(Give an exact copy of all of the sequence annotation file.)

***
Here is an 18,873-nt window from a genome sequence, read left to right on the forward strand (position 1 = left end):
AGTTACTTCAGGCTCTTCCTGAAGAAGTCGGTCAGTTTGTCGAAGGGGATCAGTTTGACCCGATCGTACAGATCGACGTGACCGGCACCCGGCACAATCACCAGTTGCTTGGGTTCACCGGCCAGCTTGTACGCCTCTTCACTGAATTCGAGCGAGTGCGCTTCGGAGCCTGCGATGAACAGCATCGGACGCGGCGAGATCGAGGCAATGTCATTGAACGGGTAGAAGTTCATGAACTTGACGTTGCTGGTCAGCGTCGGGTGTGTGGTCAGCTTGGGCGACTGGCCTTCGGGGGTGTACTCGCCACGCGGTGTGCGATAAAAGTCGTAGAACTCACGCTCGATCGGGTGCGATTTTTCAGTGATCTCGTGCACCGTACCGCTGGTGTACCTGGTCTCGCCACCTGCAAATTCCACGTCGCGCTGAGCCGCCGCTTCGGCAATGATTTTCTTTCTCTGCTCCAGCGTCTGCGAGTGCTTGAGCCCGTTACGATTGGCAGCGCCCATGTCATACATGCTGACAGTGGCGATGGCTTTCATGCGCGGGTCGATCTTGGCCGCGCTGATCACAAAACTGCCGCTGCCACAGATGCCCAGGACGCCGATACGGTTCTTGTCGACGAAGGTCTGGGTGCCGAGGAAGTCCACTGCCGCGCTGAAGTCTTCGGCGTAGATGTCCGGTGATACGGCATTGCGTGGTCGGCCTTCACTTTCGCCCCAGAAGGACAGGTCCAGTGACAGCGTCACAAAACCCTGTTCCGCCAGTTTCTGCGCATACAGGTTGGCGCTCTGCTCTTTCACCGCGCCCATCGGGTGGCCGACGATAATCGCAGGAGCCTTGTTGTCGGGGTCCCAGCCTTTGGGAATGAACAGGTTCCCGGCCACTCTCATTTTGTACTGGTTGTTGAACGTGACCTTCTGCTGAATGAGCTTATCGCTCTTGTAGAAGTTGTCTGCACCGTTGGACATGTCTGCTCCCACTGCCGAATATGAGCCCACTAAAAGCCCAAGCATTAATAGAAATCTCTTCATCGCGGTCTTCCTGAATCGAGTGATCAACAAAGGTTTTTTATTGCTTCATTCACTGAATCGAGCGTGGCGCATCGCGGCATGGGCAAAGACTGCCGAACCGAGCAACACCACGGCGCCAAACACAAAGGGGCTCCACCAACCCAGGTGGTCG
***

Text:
Here is an 18,873-nt window from a genome sequence, read left to right on the forward strand (position 1 = left end):
AGTTACTTCAGGCTCTTCCTGAAGAAGTCGGTCAGTTTGTCGAAGGGGATCAGTTTGACCCGATCGTACAGATCGACGTGACCGGCACCCGGCACAATCACCAGTTGCTTGGGTTCACCGGCCAGCTTGTACGCCTCTTCACTGAATTCGAGCGAGTGCGCTTCGGAGCCTGCGATGAACAGCATCGGACGCGGCGAGATCGAGGCAATGTCATTGAACGGGTAGAAGTTCATGAACTTGACGTTGCTGGTCAGCGTCGGGTGTGTGGTCAGCTTGGGCGACTGGCCTTCGGGGGTGTACTCGCCACGCGGTGTGCGATAAAAGTCGTAGAACTCACGCTCGATCGGGTGCGATTTTTCAGTGATCTCGTGCACCGTACCGCTGGTGTACCTGGTCTCGCCACCTGCAAATTCCACGTCGCGCTGAGCCGCCGCTTCGGCAATGATTTTCTTTCTCTGCTCCAGCGTCTGCGAGTGCTTGAGCCCGTTACGATTGGCAGCGCCCATGTCATACATGCTGACAGTGGCGATGGCTTTCATGCGCGGGTCGATCTTGGCCGCGCTGATCACAAAACTGCCGCTGCCACAGATGCCCAGGACGCCGATACGGTTCTTGTCGACGAAGGTCTGGGTGCCGAGGAAGTCCACTGCCGCGCTGAAGTCTTCGGCGTAGATGTCCGGTGATACGGCATTGCGTGGTCGGCCTTCACTTTCGCCCCAGAAGGACAGGTCCAGTGACAGCGTCACAAAACCCTGTTCCGCCAGTTTCTGCGCATACAGGTTGGCGCTCTGCTCTTTCACCGCGCCCATCGGGTGGCCGACGATAATCGCAGGAGCCTTGTTGTCGGGGTCCCAGCCTTTGGGAATGAACAGGTTCCCGGCCACTCTCATTTTGTACTGGTTGTTGAACGTGACCTTCTGCTGAATGAGCTTATCGCTCTTGTAGAAGTTGTCTGCACCGTTGGACATGTCTGCTCCCACTGCCGAATATGAGCCCACTAAAAGCCCAAGCATTAATAGAAATCTCTTCATCGCGGTCTTCCTGAATCGAGTGATCAACAAAGGTTTTTTATTGCTTCATTCACTGAATCGAGCGTGGCGCATCGCGGCATGGGCAAAGACTGCCGAACCGAGCAACACCACGGCGCCAAACACAAAGGGGCTCCACCAACCCAGGTGGTCG